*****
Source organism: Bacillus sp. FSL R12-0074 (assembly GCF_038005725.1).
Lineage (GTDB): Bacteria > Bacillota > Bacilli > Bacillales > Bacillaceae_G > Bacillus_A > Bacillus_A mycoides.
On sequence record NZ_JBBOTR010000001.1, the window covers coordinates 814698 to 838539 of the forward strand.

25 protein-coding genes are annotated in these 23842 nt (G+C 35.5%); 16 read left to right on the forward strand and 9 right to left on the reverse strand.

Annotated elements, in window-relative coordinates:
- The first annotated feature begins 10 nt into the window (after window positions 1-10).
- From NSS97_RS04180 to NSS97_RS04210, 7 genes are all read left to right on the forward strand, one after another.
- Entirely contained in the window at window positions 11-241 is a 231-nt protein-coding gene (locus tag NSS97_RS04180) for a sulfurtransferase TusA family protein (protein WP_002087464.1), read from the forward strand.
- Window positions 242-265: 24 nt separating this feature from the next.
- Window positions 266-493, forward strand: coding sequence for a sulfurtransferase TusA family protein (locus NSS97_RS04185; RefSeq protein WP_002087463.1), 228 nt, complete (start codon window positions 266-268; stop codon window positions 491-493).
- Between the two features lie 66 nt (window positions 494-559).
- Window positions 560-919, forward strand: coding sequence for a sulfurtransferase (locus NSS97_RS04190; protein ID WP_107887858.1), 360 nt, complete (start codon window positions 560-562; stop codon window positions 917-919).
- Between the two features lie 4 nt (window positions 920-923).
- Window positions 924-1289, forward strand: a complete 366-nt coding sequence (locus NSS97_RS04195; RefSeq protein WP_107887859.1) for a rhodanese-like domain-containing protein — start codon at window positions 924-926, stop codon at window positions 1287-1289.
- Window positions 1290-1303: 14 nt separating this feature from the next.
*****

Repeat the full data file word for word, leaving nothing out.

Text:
Source organism: Bacillus sp. FSL R12-0074 (assembly GCF_038005725.1).
Lineage (GTDB): Bacteria > Bacillota > Bacilli > Bacillales > Bacillaceae_G > Bacillus_A > Bacillus_A mycoides.
On sequence record NZ_JBBOTR010000001.1, the window covers coordinates 814698 to 838539 of the forward strand.

25 protein-coding genes are annotated in these 23842 nt (G+C 35.5%); 16 read left to right on the forward strand and 9 right to left on the reverse strand.

Annotated elements, in window-relative coordinates:
- The first annotated feature begins 10 nt into the window (after window positions 1-10).
- From NSS97_RS04180 to NSS97_RS04210, 7 genes are all read left to right on the forward strand, one after another.
- Entirely contained in the window at window positions 11-241 is a 231-nt protein-coding gene (locus tag NSS97_RS04180) for a sulfurtransferase TusA family protein (protein WP_002087464.1), read from the forward strand.
- Window positions 242-265: 24 nt separating this feature from the next.
- Window positions 266-493, forward strand: coding sequence for a sulfurtransferase TusA family protein (locus NSS97_RS04185; RefSeq protein WP_002087463.1), 228 nt, complete (start codon window positions 266-268; stop codon window positions 491-493).
- Between the two features lie 66 nt (window positions 494-559).
- Window positions 560-919, forward strand: coding sequence for a sulfurtransferase (locus NSS97_RS04190; protein ID WP_107887858.1), 360 nt, complete (start codon window positions 560-562; stop codon window positions 917-919).
- Between the two features lie 4 nt (window positions 920-923).
- Window positions 924-1289, forward strand: a complete 366-nt coding sequence (locus NSS97_RS04195; RefSeq protein WP_107887859.1) for a rhodanese-like domain-containing protein — start codon at window positions 924-926, stop codon at window positions 1287-1289.
- Window positions 1290-1303: 14 nt separating this feature from the next.